I am not at all exaggerating when I say: Gag! (Kita looks a little too thrilled, noting that Art being back might “fuck with [Karen]’s flow”.) Elektra, too, is having rivalry issues; she finds Scarlet’s smugness frustrating. Elektra presents Ru with a clearly deranged concept — a wild little sketch of a character she calls ‘The Kangaroo Hunter’, which looks a little like a dragged-up Ned Kelly, but in a bad way — and Ru pushes back hard. The judges have consistently read her as basic, and despite having pretty good justification for her “basic drag” — Elektra once owned a dance studio but went bankrupt, forcing her to move into a garage and get a job at the cabaret bar owned by Anita and Kita, meaning that, in some sense, her outfits, and fate in the competition, are defined by her direct competitors, an absolutely wild backstory that would make a wonderful 75-minute made-for-TV drama — many of her competitors clearly see writing on the wall for her. tee? Scarlet wins another challenge, to the chagrin of her many haters, while Maxi and Art are deemed safe. While the latter complaint feels frivolous — I wonder how much not good is actually synonymous with too scrappy and bitchy, in the vein of early U.S. Seeya, sailor! Ru checks in on the girls, and is completely clueless when Karen says she’s doing a homage to Schapelle Corby, her backup Snatch Game character. As with much of the season so far, this allows for some interesting metacommentary about the show itself in the werkroom: Maxi acknowledges that, while she’s not a great seamstress, she took lessons ahead of the show, “because I’m not an absolute idiot,” inadvertently reading two-thirds of the queens who have ever stepped onto this set. It turns out you can have your cake and eat it too: Not only is Art back in the competition and back in plum position to win the title, but she also got two weeks of commiseratory media and branding opportunities in the interim. (In my opinion, Maxi was robbed, but it’s nice to see her in the top.) It’s Karen and Anita in this week’s lip sync — Karen dabs upon finding out — and they seem pretty evenly matched. Email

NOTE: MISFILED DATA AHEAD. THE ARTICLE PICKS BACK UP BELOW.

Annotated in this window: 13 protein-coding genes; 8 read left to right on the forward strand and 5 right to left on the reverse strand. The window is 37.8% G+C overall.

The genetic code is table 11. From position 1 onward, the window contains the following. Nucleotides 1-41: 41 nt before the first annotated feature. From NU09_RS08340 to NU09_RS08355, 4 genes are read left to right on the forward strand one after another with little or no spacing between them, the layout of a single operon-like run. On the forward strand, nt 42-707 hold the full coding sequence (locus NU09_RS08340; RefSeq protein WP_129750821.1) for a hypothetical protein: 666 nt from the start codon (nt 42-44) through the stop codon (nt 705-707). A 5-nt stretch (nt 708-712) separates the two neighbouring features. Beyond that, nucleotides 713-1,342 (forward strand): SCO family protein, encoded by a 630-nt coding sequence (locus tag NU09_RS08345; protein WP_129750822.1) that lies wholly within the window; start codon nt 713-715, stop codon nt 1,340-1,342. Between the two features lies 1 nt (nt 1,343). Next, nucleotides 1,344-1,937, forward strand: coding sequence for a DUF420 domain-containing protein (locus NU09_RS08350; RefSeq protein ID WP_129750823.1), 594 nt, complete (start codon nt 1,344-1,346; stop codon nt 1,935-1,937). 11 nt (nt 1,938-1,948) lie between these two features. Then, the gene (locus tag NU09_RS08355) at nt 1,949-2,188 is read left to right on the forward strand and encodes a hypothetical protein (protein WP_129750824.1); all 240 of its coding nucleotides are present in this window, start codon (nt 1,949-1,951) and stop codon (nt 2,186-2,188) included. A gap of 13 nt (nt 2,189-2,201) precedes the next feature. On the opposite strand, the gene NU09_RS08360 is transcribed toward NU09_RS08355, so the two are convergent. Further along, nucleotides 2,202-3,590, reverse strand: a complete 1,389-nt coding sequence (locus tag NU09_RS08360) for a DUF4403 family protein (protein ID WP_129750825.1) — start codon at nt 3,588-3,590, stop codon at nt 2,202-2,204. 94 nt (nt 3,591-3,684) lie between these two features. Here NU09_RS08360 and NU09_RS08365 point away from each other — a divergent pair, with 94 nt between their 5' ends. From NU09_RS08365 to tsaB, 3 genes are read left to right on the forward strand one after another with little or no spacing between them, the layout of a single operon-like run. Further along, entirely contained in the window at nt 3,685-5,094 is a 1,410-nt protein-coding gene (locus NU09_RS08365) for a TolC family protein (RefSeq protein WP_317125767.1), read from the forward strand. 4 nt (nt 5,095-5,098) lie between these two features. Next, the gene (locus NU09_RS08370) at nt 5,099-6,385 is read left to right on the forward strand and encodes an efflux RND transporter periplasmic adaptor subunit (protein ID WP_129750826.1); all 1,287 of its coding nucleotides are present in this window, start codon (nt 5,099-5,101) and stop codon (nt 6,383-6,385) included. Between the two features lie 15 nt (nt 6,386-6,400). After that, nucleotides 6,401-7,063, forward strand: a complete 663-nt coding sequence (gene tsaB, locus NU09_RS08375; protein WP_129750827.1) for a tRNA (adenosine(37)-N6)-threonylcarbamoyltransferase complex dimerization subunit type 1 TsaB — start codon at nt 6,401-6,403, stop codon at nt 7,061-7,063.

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Terms of Service apply. She gets out her frustration by, as a normal, well-adjusted person does, ripping the heads off a bunch of teddy bears. Looking for a That Means Nothing! Art’s return complicates this a little, because without explanation, it seems as if she just returned because she made a fuss; still, here’s hoping we get to see Jojo and Coco on some kind of global All Stars season down the line. The way Art was able to milk her blink-and-you’ll-miss-it exit from the show in such a spectacular way practically warrants her return, so strong is her hustle. But to suggest Jojo or Coco should have been kept for representation reasons is pandering and paternalistic, and does a disservice to them as performers and artists. I think it’s fair to ask for more representation of Māori and First Nations drag queens, because without them, the show is probably an incomplete portrait of “Down Under” drag, if there can ever be a complete portrait. This return comes early in the episode without any contrition or explanation from Ru, and aside from Art’s perceived frontrunner status coming into the show, it doesn’t make heaps of sense. On the runway, most do pretty well: Maxi kills it, rocking a stylish and genuinely interesting, if a little on-the-nose, Vivienne Westwood nod, while Scarlet’s gingham romper is chic, weird, and impeccably made. There’s two color variants, bitch! VULTURE NEWSLETTER